Glossray Timeline Contact FAQ
Press Releases
Update Archive
Q3 - 1999
Q4 - 1999
Q1 - 2000
Q2 - 2000
Q3 - 2000
Q4 - 2000
Q1 - 2001
Q2 - 2001
Q3 - 2001
Q4 - 2001
Q1 - 2002
Q2 - 2002
Q3 - 2002
Q4 - 2002
Q1 - 2003
Q2 - 2003
Q3 - 2003
Q4 - 2003
Q1 - 2004
Q2 - 2004
Kids Educators Mars Facts The Mission Gallery News Home

News Update Archive

September 1999

Week Ending September 24, 1999

This was a very bad week for Mars exploration. On Thursday, we got the news that the Mars Climate Orbiter spacecraft had been lost during its orbit insertion maneuver. Apparently the spacecraft was sent too close to the planet as a result of a navigation error. The friction with the martian atmosphere at that altitude -- only about 57 kilometers above the surface -- would have been enough to destroy the spacecraft.

This is a setback for the Mars program, though not a crippling blow. One of the reasons that NASA is sending so many spacecraft to Mars now is that it keeps the loss of any one spacecraft from causing serious damage to the program. And when you do things as hard as flying missions to Mars, mistakes and accidents will happen. APEX and Athena should not be impacted by the loss of MCO. But our hearts go out to the MCO Project family... we know how hard they worked on their spacecraft and their instruments, and we know how deeply they feel this loss.

Week Ending September 17, 1999

We had a wild week, with lots going on. On APEX, the Mössbauer problem from last week was fixed, and we're making good progress toward assembling the flight versions of both the Mössbauer Spectrometer and the Pancam cameras. Over in Germany, the flight APXS instrument underwent the final refurbishment of its electronics, and is now almost completely calibrated. We should ship it to JPL to be put onto the Marie Curie rover in just a few weeks. On Athena, the big news of the week was the System Requirements Review... the first big formal review of the Mars Sample Return Project. This is the review where you make sure you've got all your requirements straight -- in other words, where show that you understand the job that you're supposed to do. It went well, and the next big one will be the Preliminary Design Review, coming up in December.

Week Ending September 10, 1999

Little troubles here and there this week. The good news is that the engineering model for the APEX Mössbauer Spectrometer has been delivered to JPL. The bad news is that it isn't working yet... or rather, that it isn't talking properly to the rest of the APEX electronics. We don't think it's a big problem, mostly because we got an earlier version of the Mössbauer to work just fine. But it's one of those things that you have to track down and fix, which ought to keep some of the team busy for the next few days. Meanwhile, we've hit a little bump in the road with the APXS, too, having to spend a week going in and changing some temperature-correction hardware and software that we thought was working right months ago. This is the reason that you put margin in your schedule! The instrument's doing fine overall, though, and we're still on track to deliver it to the Marie Curie rover early next month.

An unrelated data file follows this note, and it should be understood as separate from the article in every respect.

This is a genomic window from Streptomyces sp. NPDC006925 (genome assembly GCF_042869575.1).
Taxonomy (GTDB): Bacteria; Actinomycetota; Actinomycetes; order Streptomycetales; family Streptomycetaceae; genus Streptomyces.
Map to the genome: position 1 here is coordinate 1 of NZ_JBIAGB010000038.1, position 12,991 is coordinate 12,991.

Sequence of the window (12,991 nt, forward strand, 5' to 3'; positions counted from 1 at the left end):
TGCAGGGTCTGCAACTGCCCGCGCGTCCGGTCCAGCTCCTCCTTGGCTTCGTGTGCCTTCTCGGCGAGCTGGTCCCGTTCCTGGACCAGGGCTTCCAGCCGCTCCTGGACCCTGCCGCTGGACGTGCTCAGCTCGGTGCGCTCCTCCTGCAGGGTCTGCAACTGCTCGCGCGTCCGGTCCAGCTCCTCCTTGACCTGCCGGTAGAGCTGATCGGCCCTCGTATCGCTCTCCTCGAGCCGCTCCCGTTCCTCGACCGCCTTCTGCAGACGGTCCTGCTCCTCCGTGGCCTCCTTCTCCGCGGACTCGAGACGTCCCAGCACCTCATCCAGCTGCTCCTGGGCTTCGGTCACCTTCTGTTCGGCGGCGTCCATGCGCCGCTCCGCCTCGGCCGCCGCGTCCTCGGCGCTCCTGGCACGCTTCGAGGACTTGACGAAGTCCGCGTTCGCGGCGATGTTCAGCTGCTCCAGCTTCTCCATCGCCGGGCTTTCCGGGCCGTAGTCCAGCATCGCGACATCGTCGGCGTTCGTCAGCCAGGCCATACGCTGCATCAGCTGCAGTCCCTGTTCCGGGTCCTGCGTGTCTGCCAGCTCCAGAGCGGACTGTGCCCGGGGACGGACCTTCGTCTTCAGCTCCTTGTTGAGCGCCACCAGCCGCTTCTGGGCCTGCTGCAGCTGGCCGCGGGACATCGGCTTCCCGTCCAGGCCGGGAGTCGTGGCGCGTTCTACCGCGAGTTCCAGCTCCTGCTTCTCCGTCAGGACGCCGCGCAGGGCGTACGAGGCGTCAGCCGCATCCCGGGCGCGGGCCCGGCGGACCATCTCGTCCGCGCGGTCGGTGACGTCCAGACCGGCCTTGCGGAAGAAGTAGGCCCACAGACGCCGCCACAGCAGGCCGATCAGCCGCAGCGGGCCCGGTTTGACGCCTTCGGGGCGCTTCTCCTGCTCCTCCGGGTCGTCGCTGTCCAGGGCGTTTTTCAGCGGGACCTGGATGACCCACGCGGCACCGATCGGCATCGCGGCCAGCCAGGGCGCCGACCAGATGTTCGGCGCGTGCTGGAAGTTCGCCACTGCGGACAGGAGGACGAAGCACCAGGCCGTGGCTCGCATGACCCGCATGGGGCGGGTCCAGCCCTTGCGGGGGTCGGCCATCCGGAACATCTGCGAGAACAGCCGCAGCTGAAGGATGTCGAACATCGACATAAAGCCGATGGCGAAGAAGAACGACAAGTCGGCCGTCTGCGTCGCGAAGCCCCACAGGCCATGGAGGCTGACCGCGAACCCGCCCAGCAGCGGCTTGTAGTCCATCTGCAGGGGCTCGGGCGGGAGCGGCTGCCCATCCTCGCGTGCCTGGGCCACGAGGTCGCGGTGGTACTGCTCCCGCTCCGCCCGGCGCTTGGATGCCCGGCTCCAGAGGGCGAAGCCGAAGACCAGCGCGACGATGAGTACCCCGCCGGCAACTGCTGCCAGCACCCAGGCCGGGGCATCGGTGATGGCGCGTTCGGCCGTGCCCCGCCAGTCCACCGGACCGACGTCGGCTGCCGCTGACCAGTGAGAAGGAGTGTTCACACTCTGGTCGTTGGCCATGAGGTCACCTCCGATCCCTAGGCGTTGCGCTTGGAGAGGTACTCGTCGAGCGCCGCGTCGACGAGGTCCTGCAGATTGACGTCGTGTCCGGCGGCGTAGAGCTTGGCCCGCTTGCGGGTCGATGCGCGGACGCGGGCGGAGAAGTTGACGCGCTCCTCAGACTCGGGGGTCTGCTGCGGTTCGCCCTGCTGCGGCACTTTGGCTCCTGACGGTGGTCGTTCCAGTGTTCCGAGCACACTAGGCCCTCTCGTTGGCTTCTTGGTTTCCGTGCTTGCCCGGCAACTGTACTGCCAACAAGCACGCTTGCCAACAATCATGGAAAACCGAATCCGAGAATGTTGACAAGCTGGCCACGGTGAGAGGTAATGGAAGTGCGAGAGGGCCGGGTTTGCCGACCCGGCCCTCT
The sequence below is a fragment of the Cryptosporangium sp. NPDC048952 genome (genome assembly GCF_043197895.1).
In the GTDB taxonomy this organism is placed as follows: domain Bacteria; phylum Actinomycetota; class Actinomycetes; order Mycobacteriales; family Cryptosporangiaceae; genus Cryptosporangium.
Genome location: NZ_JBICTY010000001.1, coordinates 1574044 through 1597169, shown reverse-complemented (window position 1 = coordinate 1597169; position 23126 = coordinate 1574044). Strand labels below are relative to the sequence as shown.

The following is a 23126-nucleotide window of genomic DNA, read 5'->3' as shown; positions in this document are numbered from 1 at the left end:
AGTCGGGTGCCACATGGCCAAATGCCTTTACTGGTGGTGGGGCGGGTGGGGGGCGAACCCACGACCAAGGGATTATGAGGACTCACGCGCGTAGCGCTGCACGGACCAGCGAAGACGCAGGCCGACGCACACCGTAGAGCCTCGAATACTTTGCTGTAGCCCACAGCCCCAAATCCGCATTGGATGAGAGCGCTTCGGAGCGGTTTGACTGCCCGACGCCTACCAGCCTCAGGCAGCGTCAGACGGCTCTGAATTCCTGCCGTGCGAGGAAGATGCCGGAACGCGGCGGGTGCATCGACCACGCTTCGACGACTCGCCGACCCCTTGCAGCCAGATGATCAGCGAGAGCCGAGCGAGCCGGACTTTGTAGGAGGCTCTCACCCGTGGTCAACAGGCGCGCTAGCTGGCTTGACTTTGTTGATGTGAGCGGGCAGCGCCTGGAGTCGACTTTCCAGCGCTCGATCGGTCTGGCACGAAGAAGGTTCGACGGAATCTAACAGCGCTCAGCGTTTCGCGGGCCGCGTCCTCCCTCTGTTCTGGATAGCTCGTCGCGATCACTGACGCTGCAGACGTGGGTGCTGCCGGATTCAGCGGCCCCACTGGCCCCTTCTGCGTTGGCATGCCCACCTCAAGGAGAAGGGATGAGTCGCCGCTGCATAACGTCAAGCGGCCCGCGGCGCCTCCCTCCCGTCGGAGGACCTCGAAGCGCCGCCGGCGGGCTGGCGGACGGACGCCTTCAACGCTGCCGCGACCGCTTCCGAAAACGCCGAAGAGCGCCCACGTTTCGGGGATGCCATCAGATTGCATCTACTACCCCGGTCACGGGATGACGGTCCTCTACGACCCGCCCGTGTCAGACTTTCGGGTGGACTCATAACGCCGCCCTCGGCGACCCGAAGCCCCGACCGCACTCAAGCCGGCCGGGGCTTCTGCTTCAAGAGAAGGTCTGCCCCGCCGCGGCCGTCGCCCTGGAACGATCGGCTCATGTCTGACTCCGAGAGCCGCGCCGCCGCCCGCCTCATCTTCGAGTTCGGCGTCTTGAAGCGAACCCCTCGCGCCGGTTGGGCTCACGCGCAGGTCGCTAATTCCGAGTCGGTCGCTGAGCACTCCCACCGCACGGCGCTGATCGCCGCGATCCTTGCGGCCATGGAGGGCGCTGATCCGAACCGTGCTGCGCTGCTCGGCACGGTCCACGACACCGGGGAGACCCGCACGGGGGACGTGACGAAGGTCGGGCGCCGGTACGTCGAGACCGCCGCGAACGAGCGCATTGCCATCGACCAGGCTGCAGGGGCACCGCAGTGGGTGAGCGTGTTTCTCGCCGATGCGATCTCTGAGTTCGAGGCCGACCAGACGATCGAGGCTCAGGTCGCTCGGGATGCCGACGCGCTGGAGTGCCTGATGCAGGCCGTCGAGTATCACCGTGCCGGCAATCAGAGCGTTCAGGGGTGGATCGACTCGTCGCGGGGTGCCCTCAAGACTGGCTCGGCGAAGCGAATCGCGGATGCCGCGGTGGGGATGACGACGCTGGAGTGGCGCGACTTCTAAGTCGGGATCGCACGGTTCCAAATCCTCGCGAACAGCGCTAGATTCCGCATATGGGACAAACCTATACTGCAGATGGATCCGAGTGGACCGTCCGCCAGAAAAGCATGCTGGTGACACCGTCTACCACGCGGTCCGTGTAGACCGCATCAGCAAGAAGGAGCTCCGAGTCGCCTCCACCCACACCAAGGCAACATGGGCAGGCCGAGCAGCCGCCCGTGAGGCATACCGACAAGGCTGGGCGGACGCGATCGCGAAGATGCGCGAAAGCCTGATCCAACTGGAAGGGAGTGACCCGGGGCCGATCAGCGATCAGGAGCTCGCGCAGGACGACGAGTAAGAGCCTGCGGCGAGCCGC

Week Ending September 3, 1999

The Mars 2001 Project is making progress toward picking a landing site. Back in June, there was a landing site workshop in Buffalo. Dozens of Mars scientists attended, and something like sixty or so possible sites were discussed. Lots of these sites would have been good scientifically, but there's also the issue of lander safety, which is essential. Since the workshop, the Mars Global Surveyor spacecraft (which is orbiting Mars now) has put a lot of effort into taking high-resolution pictures of prospective sites. Many of them, it turns out, are too rugged for the lander to be able to land safely. But some of them look pretty good, and it's now down to a "short list" that MGS will inspect even more carefully over the next few months. The general landing area needs to be picked by the end of the year. After that, there'll plenty of time to fine-tune the location of the final site.